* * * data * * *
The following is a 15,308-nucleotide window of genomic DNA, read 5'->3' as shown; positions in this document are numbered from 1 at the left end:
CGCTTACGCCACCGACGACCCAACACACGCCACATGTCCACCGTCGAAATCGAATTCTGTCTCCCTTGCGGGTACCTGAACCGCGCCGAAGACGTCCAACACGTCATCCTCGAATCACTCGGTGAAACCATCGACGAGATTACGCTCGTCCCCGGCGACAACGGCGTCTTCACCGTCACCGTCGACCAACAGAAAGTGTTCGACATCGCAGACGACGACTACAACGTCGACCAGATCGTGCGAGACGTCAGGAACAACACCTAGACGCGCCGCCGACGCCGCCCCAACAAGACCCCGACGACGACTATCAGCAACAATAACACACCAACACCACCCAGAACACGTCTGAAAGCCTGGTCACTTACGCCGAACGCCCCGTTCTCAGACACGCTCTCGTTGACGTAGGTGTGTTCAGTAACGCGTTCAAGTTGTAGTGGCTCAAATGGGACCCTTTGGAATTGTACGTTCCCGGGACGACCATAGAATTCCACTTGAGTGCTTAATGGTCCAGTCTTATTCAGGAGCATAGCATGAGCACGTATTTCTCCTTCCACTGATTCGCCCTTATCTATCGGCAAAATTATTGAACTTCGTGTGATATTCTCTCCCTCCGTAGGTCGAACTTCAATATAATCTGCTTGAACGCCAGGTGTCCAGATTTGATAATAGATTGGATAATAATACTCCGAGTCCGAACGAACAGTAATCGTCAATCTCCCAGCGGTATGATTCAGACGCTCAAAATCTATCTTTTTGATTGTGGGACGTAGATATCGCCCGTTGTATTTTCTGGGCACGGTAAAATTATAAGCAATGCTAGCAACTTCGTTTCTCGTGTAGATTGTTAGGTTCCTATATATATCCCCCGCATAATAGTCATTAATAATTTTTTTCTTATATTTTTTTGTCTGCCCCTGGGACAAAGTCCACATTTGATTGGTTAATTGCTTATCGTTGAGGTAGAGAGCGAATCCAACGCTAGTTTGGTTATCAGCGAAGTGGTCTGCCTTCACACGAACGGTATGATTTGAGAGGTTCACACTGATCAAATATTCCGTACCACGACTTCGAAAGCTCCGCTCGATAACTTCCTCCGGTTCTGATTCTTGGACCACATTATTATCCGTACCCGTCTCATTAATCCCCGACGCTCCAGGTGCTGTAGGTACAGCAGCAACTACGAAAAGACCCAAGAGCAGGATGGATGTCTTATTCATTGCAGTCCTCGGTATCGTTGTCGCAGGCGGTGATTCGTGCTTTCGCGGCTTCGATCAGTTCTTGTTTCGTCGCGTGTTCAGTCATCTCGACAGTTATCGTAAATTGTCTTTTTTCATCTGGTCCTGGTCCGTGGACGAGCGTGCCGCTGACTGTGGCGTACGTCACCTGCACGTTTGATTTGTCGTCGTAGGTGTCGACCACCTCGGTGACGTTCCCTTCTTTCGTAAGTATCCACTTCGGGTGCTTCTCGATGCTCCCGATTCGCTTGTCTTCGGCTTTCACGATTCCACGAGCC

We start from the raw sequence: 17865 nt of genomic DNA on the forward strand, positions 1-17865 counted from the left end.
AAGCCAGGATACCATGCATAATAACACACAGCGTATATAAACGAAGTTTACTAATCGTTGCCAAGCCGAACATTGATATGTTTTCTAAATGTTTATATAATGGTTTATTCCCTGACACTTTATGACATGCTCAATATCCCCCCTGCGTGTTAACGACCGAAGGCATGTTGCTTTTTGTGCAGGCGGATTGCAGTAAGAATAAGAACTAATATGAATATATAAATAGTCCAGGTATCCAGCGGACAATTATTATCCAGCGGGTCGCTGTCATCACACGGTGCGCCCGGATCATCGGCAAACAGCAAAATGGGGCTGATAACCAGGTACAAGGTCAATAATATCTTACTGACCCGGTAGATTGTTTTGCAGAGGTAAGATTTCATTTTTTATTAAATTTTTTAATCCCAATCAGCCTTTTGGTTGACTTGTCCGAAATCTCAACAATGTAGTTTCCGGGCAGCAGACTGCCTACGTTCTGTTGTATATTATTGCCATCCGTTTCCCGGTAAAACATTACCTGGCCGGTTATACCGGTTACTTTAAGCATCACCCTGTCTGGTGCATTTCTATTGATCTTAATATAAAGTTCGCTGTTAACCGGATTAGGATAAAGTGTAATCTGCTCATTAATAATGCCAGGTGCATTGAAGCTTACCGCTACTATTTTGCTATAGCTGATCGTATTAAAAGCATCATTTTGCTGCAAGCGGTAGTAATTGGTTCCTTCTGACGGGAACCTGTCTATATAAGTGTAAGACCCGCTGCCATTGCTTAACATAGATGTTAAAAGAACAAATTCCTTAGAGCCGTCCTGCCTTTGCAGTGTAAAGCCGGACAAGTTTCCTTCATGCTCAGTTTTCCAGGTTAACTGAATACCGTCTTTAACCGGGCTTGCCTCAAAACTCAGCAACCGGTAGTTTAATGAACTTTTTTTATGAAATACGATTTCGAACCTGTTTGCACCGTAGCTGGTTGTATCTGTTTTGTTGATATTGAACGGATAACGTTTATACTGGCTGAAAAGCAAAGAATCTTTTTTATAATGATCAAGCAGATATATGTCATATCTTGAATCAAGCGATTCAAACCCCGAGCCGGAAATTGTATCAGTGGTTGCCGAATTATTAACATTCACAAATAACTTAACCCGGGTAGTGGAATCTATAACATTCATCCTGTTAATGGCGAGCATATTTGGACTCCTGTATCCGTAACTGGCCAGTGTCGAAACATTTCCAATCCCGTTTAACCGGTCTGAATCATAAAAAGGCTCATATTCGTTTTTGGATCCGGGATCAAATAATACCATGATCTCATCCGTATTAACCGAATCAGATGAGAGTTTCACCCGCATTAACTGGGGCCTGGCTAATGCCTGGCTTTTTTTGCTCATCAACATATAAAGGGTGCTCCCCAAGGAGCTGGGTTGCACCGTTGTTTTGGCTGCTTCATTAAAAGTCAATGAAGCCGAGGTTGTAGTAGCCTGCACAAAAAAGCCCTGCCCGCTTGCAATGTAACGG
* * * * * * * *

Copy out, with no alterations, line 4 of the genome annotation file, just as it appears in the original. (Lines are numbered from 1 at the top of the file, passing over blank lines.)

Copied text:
AAGCCAGGATACCATGCATAATAACACACAGCGTATATAAACGAAGTTTACTAATCGTTGCCAAGCCGAACATTGATATGTTTTCTAAATGTTTATATAATGGTTTATTCCCTGACACTTTATGACATGCTCAATATCCCCCCTGCGTGTTAACGACCGAAGGCATGTTGCTTTTTGTGCAGGCGGATTGCAGTAAGAATAAGAACTAATATGAATATATAAATAGTCCAGGTATCCAGCGGACAATTATTATCCAGCGGGTCGCTGTCATCACACGGTGCGCCCGGATCATCGGCAAACAGCAAAATGGGGCTGATAACCAGGTACAAGGTCAATAATATCTTACTGACCCGGTAGATTGTTTTGCAGAGGTAAGATTTCATTTTTTATTAAATTTTTTAATCCCAATCAGCCTTTTGGTTGACTTGTCCGAAATCTCAACAATGTAGTTTCCGGGCAGCAGACTGCCTACGTTCTGTTGTATATTATTGCCATCCGTTTCCCGGTAAAACATTACCTGGCCGGTTATACCGGTTACTTTAAGCATCACCCTGTCTGGTGCATTTCTATTGATCTTAATATAAAGTTCGCTGTTAACCGGATTAGGATAAAGTGTAATCTGCTCATTAATAATGCCAGGTGCATTGAAGCTTACCGCTACTATTTTGCTATAGCTGATCGTATTAAAAGCATCATTTTGCTGCAAGCGGTAGTAATTGGTTCCTTCTGACGGGAACCTGTCTATATAAGTGTAAGACCCGCTGCCATTGCTTAACATAGATGTTAAAAGAACAAATTCCTTAGAGCCGTCCTGCCTTTGCAGTGTAAAGCCGGACAAGTTTCCTTCATGCTCAGTTTTCCAGGTTAACTGAATACCGTCTTTAACCGGGCTTGCCTCAAAACTCAGCAACCGGTAGTTTAATGAACTTTTTTTATGAAATACGATTTCGAACCTGTTTGCACCGTAGCTGGTTGTATCTGTTTTGTTGATATTGAACGGATAACGTTTATACTGGCTGAAAAGCAAAGAATCTTTTTTATAATGATCAAGCAGATATATGTCATATCTTGAATCAAGCGATTCAAACCCCGAGCCGGAAATTGTATCAGTGGTTGCCGAATTATTAACATTCACAAATAACTTAACCCGGGTAGTGGAATCTATAACATTCATCCTGTTAATGGCGAGCATATTTGGACTCCTGTATCCGTAACTGGCCAGTGTCGAAACATTTCCAATCCCGTTTAACCGGTCTGAATCATAAAAAGGCTCATATTCGTTTTTGGATCCGGGATCAAATAATACCATGATCTCATCCGTATTAACCGAATCAGATGAGAGTTTCACCCGCATTAACTGGGGCCTGGCTAATGCCTGGCTTTTTTTGCTCATCAACATATAAAGGGTGCTCCCCAAGGAGCTGGGTTGCACCGTTGTTTTGGCTGCTTCATTAAAAGTCAATGAAGCCGAGGTTGTAGTAGCCTGCACAAAAAAGCCCTGCCCGCTTGCAATGTAACGG